A Free Sample

A moving tonsorial tale by our Dan

(Used with the kind permission of Vermont Public Radio)

I went to get my hair cut the other day. As always, I entrusted my curls to the woman who has been cutting my hair almost from the time I first moved to here, to the Upper Connecticut River Valley. As I settled back into the chair, we started chatting, getting caught up on the summer’s events and plans for the fall.

As I left the salon I thought about the ongoing 7-year conversation that she and I have been having, made up of 20 minute samples, taken every 8 weeks or so, and the way in which she knows me through these snippets of information.

We usually share the big picture with one another. She knows of things like loves won and lost, family illnesses and happiness, my travels, and how I feel about these things. In these exchanges the little things are clipped away—there is no mention of what I had for dinner last Thursday or my frustration at having no clean socks yesterday. But nevertheless, even without the day-to-day minutiae, from these many snippets, or periodic samples, I’d say that she has a pretty good idea of who I am.

If I were a piece of music, I’d say that what she knows are my fundamentals, the big themes around which my life seems to vibrate and move. She knows the rhythm and the beat. What remains harder to predict or know is the variation from these themes, the trilled notes that get played over the bass line. I think, I hope, she knows I’m generally a good guy, but how that plays into every little event in my life would still be hard for her to predict.

This is the sort of problem that we all deal with every day. Anyone’s life is a continuous process, but when we explain things, we can really only relate a sequence of discrete events or samples. The problem is relating enough samples, recalled at a high enough frequency, so that we allow the listener to hear as truthful a representation as is necessary. In the world of mathematics, this is part of something called sampling theory, and it plays a big role in the world of engineering, especially when reconstructing sound or music on your compact disc player.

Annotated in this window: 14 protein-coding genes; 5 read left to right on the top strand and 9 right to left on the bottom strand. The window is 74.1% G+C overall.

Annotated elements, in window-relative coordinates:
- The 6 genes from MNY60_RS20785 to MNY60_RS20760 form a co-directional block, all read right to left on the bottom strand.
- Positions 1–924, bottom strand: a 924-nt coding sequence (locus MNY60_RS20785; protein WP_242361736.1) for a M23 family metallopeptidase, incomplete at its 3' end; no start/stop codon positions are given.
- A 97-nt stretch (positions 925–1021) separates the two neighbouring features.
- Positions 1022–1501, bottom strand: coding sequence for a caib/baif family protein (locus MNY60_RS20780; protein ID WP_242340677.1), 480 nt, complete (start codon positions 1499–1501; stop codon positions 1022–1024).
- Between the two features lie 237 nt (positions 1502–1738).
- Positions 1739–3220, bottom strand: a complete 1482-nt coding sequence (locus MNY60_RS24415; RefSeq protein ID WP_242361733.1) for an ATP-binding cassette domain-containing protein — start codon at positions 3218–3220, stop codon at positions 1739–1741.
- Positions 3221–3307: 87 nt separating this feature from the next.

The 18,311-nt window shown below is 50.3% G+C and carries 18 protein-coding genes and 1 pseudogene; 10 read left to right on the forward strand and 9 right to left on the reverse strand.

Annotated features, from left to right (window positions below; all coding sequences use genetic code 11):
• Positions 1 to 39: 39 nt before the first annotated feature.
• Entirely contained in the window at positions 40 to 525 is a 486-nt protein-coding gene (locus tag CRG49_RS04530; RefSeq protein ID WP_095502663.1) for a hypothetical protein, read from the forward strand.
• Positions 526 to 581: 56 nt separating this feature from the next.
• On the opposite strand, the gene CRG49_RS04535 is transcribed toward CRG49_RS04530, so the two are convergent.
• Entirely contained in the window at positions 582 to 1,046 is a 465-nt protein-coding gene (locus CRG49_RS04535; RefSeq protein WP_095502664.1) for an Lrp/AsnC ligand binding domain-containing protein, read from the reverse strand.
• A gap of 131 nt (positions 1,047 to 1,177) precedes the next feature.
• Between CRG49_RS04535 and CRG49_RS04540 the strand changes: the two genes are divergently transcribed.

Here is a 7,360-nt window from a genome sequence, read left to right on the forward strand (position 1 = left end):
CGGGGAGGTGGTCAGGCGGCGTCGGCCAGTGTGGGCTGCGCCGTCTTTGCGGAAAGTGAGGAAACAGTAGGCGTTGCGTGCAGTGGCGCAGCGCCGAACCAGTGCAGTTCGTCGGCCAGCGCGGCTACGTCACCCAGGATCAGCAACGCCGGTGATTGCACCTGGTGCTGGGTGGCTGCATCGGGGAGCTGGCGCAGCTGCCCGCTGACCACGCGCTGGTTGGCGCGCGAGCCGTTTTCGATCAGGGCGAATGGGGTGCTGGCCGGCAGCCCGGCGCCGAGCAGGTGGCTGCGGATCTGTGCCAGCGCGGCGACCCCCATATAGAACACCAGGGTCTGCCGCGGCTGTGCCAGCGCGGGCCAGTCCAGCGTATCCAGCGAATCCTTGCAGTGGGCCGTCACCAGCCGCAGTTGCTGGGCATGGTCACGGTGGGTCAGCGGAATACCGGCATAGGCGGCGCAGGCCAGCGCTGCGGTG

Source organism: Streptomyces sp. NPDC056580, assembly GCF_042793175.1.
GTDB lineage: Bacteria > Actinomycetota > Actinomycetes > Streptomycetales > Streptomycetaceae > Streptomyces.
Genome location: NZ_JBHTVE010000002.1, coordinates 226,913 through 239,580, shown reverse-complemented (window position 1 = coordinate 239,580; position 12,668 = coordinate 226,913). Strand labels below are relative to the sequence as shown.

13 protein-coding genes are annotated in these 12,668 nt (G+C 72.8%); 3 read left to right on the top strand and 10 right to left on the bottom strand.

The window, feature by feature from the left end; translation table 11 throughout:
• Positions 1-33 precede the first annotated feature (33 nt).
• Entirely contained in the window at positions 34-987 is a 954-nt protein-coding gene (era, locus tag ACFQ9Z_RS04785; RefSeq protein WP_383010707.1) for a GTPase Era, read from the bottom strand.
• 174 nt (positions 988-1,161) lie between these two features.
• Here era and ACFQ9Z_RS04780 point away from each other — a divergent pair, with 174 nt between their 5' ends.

Sound is a great example of a continuous process. It is a type of wave motion, much like the waves that you see when a pebble is tossed into a pond. Similarly, sound waves are initiated by things like banging on a drum. Once the drumhead is hit, the molecules nearby start bouncing around, banging into more nearby molecules and so on and so on, and soon you’ve got a bunch of molecules bouncing against your own eardrum, and it’s the constant up and down of your eardrum that is the continuous process of sound.

Snare drums, bass drums, eardrums, it doesn’t matter: the waves that move on any of these are actually combinations of many simple kinds of waves called sine waves or, more generally, sinusoids. The sinuous sinusoids are characterized by their frequencies, which are basically the number of times the drumhead bounces up and down each second. Low-frequency sinusoids are characteristic of the bass tones, while high-frequency ones are the sharper treble tones. By emphasizing certain frequencies and de-emphasizing others, you can get an infinite number of different kinds of sounds.

Now, making noise is easy, but recording it on a CD is a much more complicated matter. You see, CDs are really just long lists of numbers representing how far your eardrum has moved at each instant, and the interesting problem is to figure out how often you need to take samples of a sound so you get an accurate representation. Some time ago, a mathematician named Nyquist figured out that you need to take samples at a rate that is at least two times as fast as the highest frequency found in the original sound. For example, since humans really only hear frequencies that are less than 20,000 waves per second, most sound is sampled at a rate of well over 40,000 times per second (actually, for reasons a bit difficult to explain, at 44,100 times per second).

Reproducing sound is one thing, but what is the right sampling rate for hearing the true me? I don’t know, but it’s probably more than eight or nine haircuts a year. After all, a new wave guy like me does march to the beat of a different drummer, so you may need a few more of my clippings to be on the cutting edge... .